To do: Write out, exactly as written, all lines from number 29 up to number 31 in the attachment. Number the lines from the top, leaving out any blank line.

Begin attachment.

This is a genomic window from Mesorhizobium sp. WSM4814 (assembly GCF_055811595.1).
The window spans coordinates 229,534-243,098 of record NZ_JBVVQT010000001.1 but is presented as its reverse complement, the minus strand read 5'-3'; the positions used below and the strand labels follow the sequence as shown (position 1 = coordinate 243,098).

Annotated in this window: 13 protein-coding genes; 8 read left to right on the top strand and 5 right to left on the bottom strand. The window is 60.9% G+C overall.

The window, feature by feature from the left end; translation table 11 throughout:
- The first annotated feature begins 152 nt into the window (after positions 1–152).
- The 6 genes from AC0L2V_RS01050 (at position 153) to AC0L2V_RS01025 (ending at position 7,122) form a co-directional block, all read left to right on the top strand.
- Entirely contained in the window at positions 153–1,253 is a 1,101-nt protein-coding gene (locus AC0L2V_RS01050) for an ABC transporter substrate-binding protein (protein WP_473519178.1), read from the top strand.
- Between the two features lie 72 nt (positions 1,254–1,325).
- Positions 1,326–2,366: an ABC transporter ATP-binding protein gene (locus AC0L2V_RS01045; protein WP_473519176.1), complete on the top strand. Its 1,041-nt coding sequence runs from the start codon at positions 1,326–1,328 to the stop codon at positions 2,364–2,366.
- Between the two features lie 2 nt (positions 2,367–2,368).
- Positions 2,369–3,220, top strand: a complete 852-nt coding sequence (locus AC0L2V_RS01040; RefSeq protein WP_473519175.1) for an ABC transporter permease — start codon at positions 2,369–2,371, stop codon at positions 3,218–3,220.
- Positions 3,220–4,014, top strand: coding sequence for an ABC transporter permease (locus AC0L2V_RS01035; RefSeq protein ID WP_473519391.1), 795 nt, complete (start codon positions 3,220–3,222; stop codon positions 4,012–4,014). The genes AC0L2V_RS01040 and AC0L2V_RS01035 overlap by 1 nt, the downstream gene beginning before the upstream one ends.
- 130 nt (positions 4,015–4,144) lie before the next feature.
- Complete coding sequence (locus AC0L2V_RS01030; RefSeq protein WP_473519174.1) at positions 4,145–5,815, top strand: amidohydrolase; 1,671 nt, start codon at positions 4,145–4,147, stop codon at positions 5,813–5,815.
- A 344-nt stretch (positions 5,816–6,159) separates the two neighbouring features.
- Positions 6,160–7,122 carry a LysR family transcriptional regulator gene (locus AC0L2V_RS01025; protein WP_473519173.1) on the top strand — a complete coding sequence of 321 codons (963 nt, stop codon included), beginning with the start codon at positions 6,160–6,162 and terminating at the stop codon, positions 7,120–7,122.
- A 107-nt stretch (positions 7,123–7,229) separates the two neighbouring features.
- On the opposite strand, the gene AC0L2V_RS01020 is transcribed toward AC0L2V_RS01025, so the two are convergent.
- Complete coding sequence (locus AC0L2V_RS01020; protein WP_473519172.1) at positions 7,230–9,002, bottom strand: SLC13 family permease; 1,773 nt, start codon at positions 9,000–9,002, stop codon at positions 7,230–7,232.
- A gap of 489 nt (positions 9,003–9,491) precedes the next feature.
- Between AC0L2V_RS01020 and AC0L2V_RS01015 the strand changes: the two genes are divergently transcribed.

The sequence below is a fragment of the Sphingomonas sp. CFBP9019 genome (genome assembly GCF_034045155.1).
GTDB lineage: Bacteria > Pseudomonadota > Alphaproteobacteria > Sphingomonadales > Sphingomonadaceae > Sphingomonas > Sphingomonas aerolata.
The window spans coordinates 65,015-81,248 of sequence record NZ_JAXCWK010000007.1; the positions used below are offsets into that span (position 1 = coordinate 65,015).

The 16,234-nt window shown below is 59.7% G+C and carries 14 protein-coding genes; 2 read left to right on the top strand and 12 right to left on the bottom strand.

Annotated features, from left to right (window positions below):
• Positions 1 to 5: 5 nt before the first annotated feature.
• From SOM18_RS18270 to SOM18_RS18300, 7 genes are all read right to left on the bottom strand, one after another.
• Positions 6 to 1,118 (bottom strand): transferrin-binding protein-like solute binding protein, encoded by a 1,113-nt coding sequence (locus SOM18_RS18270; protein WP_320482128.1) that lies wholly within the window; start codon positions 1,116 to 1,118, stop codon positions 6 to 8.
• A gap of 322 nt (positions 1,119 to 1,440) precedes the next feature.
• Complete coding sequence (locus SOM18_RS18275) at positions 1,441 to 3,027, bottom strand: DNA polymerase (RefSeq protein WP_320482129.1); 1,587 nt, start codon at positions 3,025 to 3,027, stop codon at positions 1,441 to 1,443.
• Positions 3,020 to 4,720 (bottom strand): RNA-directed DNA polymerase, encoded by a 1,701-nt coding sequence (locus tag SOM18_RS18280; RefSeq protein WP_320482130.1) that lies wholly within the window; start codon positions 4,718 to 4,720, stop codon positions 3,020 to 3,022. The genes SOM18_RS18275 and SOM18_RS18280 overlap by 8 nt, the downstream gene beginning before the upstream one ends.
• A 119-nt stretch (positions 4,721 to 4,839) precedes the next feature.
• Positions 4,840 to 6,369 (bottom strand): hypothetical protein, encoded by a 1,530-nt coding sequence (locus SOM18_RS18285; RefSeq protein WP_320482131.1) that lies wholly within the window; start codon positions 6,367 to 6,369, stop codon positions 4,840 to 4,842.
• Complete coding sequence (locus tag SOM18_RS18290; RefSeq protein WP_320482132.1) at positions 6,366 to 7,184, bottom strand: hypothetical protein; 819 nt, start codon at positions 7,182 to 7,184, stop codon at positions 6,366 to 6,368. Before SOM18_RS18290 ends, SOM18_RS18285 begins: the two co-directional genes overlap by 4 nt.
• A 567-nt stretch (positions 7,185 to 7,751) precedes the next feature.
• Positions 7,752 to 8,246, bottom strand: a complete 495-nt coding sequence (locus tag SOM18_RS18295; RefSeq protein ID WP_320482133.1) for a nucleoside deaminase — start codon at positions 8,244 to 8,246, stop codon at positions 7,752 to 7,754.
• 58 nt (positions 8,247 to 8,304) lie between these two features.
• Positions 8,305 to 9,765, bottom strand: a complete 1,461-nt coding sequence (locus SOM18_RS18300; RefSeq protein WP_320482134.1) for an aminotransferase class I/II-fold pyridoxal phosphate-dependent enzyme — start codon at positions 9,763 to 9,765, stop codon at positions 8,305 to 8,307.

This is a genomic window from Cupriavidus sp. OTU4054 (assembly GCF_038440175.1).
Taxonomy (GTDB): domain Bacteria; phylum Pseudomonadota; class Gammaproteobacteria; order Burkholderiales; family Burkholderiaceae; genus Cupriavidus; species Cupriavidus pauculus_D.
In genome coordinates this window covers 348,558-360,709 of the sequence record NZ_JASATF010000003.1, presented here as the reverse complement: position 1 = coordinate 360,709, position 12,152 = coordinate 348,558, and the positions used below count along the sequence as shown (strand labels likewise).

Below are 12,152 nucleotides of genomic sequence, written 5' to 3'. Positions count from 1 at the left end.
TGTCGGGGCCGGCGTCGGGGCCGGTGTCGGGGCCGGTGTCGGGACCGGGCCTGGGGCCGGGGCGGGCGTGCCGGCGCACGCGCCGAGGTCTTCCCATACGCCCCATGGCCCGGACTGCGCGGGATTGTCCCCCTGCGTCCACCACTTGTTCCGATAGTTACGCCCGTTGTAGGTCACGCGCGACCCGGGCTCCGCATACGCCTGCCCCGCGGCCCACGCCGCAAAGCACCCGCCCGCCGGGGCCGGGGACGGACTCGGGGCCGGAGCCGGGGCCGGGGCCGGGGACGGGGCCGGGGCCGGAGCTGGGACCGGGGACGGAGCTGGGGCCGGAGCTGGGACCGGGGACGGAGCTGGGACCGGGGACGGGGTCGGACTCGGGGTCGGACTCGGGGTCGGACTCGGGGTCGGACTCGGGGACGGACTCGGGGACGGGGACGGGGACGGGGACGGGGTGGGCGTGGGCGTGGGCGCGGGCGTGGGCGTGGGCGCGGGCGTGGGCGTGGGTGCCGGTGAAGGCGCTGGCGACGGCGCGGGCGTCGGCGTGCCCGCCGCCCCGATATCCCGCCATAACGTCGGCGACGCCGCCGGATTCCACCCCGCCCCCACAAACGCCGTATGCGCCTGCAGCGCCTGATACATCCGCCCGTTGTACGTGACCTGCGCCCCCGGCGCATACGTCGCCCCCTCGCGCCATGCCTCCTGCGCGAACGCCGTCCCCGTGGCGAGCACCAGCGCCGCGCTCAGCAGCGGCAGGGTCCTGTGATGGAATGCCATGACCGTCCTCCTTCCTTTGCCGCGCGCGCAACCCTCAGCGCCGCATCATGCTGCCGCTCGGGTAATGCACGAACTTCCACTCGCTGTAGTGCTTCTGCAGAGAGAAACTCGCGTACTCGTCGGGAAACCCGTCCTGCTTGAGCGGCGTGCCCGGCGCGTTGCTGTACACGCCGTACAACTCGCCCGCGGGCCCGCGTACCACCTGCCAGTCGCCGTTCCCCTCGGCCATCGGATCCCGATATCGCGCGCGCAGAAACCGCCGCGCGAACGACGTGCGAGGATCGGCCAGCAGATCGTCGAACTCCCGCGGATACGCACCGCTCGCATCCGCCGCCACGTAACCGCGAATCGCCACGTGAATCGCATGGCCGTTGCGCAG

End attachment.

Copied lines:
• Positions 6 to 1,118 (bottom strand): transferrin-binding protein-like solute binding protein, encoded by a 1,113-nt coding sequence (locus SOM18_RS18270; protein WP_320482128.1) that lies wholly within the window; start codon positions 1,116 to 1,118, stop codon positions 6 to 8.
• A gap of 322 nt (positions 1,119 to 1,440) precedes the next feature.
• Complete coding sequence (locus SOM18_RS18275) at positions 1,441 to 3,027, bottom strand: DNA polymerase (RefSeq protein WP_320482129.1); 1,587 nt, start codon at positions 3,025 to 3,027, stop codon at positions 1,441 to 1,443.